All it takes is a will! I will share ways that through new technologies, we as a planet can ensure everyone has the right to an education.

I will also discuss the economic and cultural benefits of providing Universal Education.

Well I want help to spread this idea, and want people to know that the UN aim of Universal Education, is possible, with the aid of new satellite communications technologies, to provide 100% global Internet coverage.

I want as many people as possible to come together, and start taking action on making this happen.

My hope, is that the idea will spread, and reach those members of the world community, who can help make the aim of Universal Education, a reality, within the next five years.

Its just not right (in my opinion), that there is a gulf of educational opportunity, based on where you happen to be born in the world.

Satellite Communications can help bridge this educational divide.

Imagine a world, where there is no such thing as an ‘economic migrant’, as their country of birth has the same opportunities, enabled by telecommunications, and educational leadership, on a world scale.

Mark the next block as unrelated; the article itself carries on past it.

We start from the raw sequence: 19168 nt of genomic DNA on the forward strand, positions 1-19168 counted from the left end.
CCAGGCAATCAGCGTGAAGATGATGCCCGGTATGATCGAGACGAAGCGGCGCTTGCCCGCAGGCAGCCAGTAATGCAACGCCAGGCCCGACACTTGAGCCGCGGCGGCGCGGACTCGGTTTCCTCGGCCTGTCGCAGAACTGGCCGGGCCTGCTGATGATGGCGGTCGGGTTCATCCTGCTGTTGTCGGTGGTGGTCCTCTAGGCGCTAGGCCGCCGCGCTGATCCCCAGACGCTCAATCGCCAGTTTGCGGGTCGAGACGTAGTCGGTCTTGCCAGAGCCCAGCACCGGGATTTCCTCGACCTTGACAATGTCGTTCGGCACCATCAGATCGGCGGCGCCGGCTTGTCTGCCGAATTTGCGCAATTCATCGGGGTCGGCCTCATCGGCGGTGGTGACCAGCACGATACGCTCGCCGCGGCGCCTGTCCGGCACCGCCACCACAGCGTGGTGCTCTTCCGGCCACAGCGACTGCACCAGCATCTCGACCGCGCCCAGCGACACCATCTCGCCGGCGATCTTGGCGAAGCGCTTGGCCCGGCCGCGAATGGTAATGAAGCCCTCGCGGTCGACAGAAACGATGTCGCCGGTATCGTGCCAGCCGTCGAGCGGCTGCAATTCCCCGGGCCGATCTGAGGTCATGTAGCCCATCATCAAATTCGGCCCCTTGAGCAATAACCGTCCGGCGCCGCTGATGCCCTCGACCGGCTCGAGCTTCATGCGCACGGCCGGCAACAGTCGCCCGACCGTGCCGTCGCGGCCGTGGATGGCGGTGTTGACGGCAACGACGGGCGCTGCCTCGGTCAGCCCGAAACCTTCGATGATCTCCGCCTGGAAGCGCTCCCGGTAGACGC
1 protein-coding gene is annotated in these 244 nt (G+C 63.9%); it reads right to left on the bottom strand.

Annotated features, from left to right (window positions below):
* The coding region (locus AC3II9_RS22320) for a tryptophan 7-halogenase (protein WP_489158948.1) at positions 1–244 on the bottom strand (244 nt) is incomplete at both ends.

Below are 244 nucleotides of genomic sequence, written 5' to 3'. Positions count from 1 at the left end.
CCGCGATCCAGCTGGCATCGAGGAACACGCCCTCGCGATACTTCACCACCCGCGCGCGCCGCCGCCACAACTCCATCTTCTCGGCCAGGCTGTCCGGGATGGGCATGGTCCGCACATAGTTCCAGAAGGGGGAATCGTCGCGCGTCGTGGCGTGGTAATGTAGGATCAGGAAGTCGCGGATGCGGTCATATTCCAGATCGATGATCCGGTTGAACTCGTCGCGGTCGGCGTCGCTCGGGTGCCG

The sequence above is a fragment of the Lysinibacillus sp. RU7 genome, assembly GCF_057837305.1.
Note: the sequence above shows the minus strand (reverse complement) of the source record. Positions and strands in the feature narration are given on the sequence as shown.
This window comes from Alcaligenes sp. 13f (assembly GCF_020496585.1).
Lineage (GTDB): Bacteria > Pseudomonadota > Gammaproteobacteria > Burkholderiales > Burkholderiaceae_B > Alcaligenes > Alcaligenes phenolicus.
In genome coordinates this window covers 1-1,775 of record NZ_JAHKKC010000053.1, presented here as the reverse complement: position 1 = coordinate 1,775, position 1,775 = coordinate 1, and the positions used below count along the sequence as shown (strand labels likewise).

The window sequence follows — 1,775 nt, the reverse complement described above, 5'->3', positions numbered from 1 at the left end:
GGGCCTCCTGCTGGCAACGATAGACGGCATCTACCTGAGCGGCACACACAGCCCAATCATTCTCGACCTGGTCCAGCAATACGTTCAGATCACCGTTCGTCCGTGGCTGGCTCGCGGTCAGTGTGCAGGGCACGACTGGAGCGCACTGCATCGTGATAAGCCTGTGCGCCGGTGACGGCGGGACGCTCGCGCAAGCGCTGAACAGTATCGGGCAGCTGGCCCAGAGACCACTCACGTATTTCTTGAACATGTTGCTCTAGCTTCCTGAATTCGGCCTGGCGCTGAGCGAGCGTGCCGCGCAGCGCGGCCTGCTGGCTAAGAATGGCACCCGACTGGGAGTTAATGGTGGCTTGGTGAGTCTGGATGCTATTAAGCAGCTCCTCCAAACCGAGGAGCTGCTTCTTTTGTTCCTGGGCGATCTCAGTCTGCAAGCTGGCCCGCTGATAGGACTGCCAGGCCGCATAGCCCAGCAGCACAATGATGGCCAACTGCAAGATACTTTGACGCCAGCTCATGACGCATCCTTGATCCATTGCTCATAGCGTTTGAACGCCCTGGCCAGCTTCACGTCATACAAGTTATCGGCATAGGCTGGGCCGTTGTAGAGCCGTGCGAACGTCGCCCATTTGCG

There are 263 million children and youths, aged between 6 and 17, according to recent estimates, not attending school, according a UNESCO.(

At least that’s the estimate, from UNESCO, which is part of the United Nations.

Lack of access to educational opportunities, hinders children’s life chances.

I have a child, maybe you do to.

Or maybe you know a child.

Imagine that child without a school to go to.

Imagine a child you know, not able to fulfil their greatest potential, dreams, or life ambitions.

Instead that child is more at risk of a life being imposed on them.

A life possibly of child labour, child marriage, or even modern slavery.

You see schools (for all their faults, but that’s for another time) are a way of giving visibility to a child, as well a life chance.

The UNESCO estimate of 263 Million (2018 figures) children and youths, without education is an estimate, as the true figure isn’t accurately recorded.

We don’t actually know the true figure, because we as a world don’t see them, we don’t mark them on any kind of school register.

Its not all bad news, according to UNESCO, the world situation has improved, over the last 50 years of tracking.